Meal plan for reactive hypoglycemia

Reactive hypoglycemia (postprandial hypoglycemia) refers to low blood sugar that occurs after a meal, most people with reactive hypoglycemia need no medical treatment but to pay attention to the timing and composition of the meals.

The basic rules are:

Limit foods high in sugar.

Eating these foods can cause a rapid increase in blood glucose. This may lead to excessive increase of insulin, resulting in a rapid fall in blood glucose.

Foods high in sugar include:

  • Cakes
  • Jelly and Jams
  • Cookies
  • Candy and Candy bars
  • Pies
  • Gelatin, Jello™
  • Puddings and Custards
  • Nectars (Agave)
  • Regular Soda
  • Honey
  • Sugar
  • Brown sugar
  • Ice cream, Sherbet, Frozen Yogurt
  • Syrups (Corn, Pancake, Maple)
  • Fruit juice greater than 4 ounces
  • Sweet Tea and Flavored Coffee
  • If you do want to eat sweet, try to eat with other foods

Reduce intake of caffeine.

Caffeine stimulates the production of adrenaline and can cause the same symptoms as hypoglycemia.

Limit or avoid alcohol.

Drinking alcohol can cause hypoglycemia all by itself, especially on an empty stomach. If you choose to drink alcohol, do so in small amounts and always consume it with food. One serving of alcohol is 12 oz. beer, 4 oz. wine and 1.5 oz liquor.

Try to eat small meals every 3 to 4 hours.

Eating large amounts of rice, bread, cereal, pasta at one time can cause your body to produce large amounts of insulin. This is much like simple sugars or sweets and can cause glucose levels to drop sharply.

Emany small meals and snacks each day rather than 3 larger meals can help to regulate the amount of glucose in your bloodstream.

Manage carbohydrate intake.

Aim for 2 to 4 servings of carbohydrate at each meal (30 to 60 grams) and 1 to 2 servings (15 to 30 grams) at snack times. One carbohydrate serving has 15 grams of total carbohydrate.

Each of these foods contains about 15 grams of carbohydrate:

  • 1 regular slice of bread
  • 6 saltines
  • ½ English muffin, hot dog or hamburger bun
  • 3 cups popcorn
  • ½ cup rice, pasta, cooked cereal
  • ½ 3-inch bagel
  • 1 medium potato (about ½ cup)
  • 1 (6”) flour tortilla
  • 1 small apple (tennis ball size)
  • 1 medium orange
  • 1 cup fruit canned in its own juice
  • ¾ cup grapes
  • ¾ cup high fiber cold cereal
  • 1 cup plain, light or Greek yogurt
  • 1 cup cantaloupe

1 cup skim or 1% milk

Choose whole grains and high fiber foods.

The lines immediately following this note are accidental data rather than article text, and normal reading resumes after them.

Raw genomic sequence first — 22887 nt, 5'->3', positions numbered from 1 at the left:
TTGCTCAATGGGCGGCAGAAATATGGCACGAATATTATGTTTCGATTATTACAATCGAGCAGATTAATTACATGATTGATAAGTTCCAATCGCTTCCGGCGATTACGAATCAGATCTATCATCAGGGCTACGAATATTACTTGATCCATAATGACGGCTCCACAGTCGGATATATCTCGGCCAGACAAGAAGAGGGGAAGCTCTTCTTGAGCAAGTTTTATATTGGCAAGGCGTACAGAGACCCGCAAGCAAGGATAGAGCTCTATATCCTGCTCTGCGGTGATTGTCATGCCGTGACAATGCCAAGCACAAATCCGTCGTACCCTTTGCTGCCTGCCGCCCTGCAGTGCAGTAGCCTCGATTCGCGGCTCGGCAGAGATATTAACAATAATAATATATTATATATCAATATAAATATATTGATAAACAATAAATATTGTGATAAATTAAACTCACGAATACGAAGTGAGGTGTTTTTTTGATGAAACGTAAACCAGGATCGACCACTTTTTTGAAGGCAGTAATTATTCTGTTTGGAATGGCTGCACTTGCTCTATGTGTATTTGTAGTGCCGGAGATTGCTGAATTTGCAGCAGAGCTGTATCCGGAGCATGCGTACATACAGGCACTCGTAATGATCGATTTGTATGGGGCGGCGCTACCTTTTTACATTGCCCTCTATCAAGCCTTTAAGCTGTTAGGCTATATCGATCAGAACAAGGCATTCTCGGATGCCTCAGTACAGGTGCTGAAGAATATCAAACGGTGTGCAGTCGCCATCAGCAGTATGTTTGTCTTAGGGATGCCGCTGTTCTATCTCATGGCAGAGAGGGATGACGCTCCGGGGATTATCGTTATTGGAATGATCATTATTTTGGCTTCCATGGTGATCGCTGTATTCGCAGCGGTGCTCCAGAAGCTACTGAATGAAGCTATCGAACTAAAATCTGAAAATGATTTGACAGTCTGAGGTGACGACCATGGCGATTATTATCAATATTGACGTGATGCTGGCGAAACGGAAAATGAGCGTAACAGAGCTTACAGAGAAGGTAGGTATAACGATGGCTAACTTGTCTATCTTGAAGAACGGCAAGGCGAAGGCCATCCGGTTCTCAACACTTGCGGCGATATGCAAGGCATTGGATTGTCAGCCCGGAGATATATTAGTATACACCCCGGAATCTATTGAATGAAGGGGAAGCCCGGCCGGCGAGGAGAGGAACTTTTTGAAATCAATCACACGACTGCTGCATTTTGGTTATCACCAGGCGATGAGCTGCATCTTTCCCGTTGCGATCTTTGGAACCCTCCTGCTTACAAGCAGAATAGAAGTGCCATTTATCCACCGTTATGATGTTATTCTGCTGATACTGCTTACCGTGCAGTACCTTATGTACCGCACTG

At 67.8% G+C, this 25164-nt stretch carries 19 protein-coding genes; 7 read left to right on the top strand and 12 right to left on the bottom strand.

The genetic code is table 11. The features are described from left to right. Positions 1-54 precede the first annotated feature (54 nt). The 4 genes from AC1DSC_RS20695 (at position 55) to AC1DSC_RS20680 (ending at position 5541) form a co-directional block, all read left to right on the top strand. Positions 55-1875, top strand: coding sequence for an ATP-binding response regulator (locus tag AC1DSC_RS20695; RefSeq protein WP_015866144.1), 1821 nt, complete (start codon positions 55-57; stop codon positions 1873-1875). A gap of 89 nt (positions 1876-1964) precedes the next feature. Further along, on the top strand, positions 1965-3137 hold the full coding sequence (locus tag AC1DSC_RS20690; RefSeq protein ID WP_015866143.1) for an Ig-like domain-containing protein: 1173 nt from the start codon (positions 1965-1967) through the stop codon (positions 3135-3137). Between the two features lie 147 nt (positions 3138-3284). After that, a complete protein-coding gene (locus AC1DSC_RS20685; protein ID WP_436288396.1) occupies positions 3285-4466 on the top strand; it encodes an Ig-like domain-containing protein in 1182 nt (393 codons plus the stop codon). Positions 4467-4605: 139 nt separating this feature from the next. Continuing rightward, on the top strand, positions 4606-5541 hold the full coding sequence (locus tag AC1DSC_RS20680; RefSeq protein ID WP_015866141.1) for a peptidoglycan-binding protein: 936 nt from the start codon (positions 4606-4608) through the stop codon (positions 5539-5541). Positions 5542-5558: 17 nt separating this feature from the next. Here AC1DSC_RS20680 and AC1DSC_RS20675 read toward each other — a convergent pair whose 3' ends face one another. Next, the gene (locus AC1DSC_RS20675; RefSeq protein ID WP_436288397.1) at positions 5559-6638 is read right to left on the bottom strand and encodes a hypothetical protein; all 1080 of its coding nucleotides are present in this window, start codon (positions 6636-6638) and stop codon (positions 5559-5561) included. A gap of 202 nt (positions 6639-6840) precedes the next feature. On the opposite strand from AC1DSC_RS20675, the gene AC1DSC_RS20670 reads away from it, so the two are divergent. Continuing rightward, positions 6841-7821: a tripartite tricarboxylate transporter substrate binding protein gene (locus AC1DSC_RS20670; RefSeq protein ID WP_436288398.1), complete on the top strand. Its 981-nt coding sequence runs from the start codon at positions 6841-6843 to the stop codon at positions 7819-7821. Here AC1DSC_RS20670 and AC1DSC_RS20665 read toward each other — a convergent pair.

Whole grains take longer to break down. This helps to keep blood glucose levels more consistent. Whole grain breads and cereals, legumes/beans, vegetables and whole fruits are high in fiber. These foods will help you eat at least 25 grams of fiber daily.

Include lean protein at each meal and snack.

Our body breaks down protein more slowly than carbohydrate. This mixture of carbohydrate and protein can give a long-lasting source of energy. Good sources of lean protein foods include skinless poultry, fish, low-fat cheese, eggs, peanut butter, and soy-based foods.

Enjoy foods high in healthy fats in small amounts throughout the day.

Fats are also digested slowly and can help to balance the blood sugar. Choose healthy fats such as nuts, seeds, avocado, olives and olive oil. Try to enjoy fats in small amounts because they are also high in calories and can lead to weight gain.

Keep some foods on hand to prevent or treat low blood sugar symptoms.

Granola bars with protein, or nuts and dried fruit mix are examples of quick, healthy snacks. Keeping these foods on hand is a good choice instead of getting a high calorie candy bar from the vending machine or store.

 

A sample meal plan is presented here.

Sample 1-Day Menu

Breakfast

  • 2 slices 100% whole wheat toast (2 carbohydrate servings)
  • 1 egg or 2 tablespoon peanut butter
  • 1 cup skim milk (1 carbohydrate serving)

AM Snack

  • 6 Triscuit crackers (1 carbohydrate serving)
  • 2 tablespoons hummus

Lunch

  • 2 slices 100% whole wheat bread (2 carbohydrate servings)
  • 2 oz lean Turkey
  • ¼ Avocado, sliced
  • 17 Grapes (1 carbohydrate serving)
  • Raw carrot and celery sticks
  • 1-2 T low fat salad dressing as dip

PM Snack

  • 1 cup of Greek yogurt (1 carbohydrate serving)

Evening Meal

  • 3 oz skinless chicken breast
  • ½ large baked potato (2 carbohydrate servings)
  • 2 tablespoons light sour cream
  • ½ cup cooked broccoli
  • Small dinner salad with 1 tablespoon salad dressing
  • 1 cup skim milk (1 carbohydrate serving)
  • 1 cup strawberries (1 carbohydrate serving)

Evening Snack

  • 3 cups light popcorn (1 carbohydrate serving)
  • 2 tablespoons almonds

 

* The Content is not intended to be a substitute for professional medical advice, diagnosis, or treatment. Always seek the advice of your physician or other qualified health provider with any questions you may have regarding a medical condition.